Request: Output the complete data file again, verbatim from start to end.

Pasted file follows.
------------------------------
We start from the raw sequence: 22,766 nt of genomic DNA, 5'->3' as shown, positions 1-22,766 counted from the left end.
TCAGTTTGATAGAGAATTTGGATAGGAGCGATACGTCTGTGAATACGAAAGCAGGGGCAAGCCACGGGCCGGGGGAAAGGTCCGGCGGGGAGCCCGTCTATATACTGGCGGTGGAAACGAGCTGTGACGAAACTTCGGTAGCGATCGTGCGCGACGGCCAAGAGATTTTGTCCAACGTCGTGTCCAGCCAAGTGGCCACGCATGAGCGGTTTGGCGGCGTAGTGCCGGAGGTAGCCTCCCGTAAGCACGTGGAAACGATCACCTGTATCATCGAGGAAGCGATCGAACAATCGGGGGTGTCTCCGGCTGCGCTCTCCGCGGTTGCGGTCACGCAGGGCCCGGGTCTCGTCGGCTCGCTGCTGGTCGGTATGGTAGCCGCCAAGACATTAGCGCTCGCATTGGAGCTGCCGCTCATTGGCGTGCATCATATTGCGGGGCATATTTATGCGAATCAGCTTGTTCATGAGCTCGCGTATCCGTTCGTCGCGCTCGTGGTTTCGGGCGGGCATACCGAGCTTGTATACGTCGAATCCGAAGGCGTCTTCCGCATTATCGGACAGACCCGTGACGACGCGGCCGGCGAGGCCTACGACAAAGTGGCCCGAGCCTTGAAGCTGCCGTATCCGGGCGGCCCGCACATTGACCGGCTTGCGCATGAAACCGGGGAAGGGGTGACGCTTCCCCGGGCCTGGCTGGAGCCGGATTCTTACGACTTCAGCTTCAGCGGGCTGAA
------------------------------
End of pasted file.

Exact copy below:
We start from the raw sequence: 22,766 nt of genomic DNA, 5'->3' as shown, positions 1-22,766 counted from the left end.
TCAGTTTGATAGAGAATTTGGATAGGAGCGATACGTCTGTGAATACGAAAGCAGGGGCAAGCCACGGGCCGGGGGAAAGGTCCGGCGGGGAGCCCGTCTATATACTGGCGGTGGAAACGAGCTGTGACGAAACTTCGGTAGCGATCGTGCGCGACGGCCAAGAGATTTTGTCCAACGTCGTGTCCAGCCAAGTGGCCACGCATGAGCGGTTTGGCGGCGTAGTGCCGGAGGTAGCCTCCCGTAAGCACGTGGAAACGATCACCTGTATCATCGAGGAAGCGATCGAACAATCGGGGGTGTCTCCGGCTGCGCTCTCCGCGGTTGCGGTCACGCAGGGCCCGGGTCTCGTCGGCTCGCTGCTGGTCGGTATGGTAGCCGCCAAGACATTAGCGCTCGCATTGGAGCTGCCGCTCATTGGCGTGCATCATATTGCGGGGCATATTTATGCGAATCAGCTTGTTCATGAGCTCGCGTATCCGTTCGTCGCGCTCGTGGTTTCGGGCGGGCATACCGAGCTTGTATACGTCGAATCCGAAGGCGTCTTCCGCATTATCGGACAGACCCGTGACGACGCGGCCGGCGAGGCCTACGACAAAGTGGCCCGAGCCTTGAAGCTGCCGTATCCGGGCGGCCCGCACATTGACCGGCTTGCGCATGAAACCGGGGAAGGGGTGACGCTTCCCCGGGCCTGGCTGGAGCCGGATTCTTACGACTTCAGCTTCAGCGGGCTGAA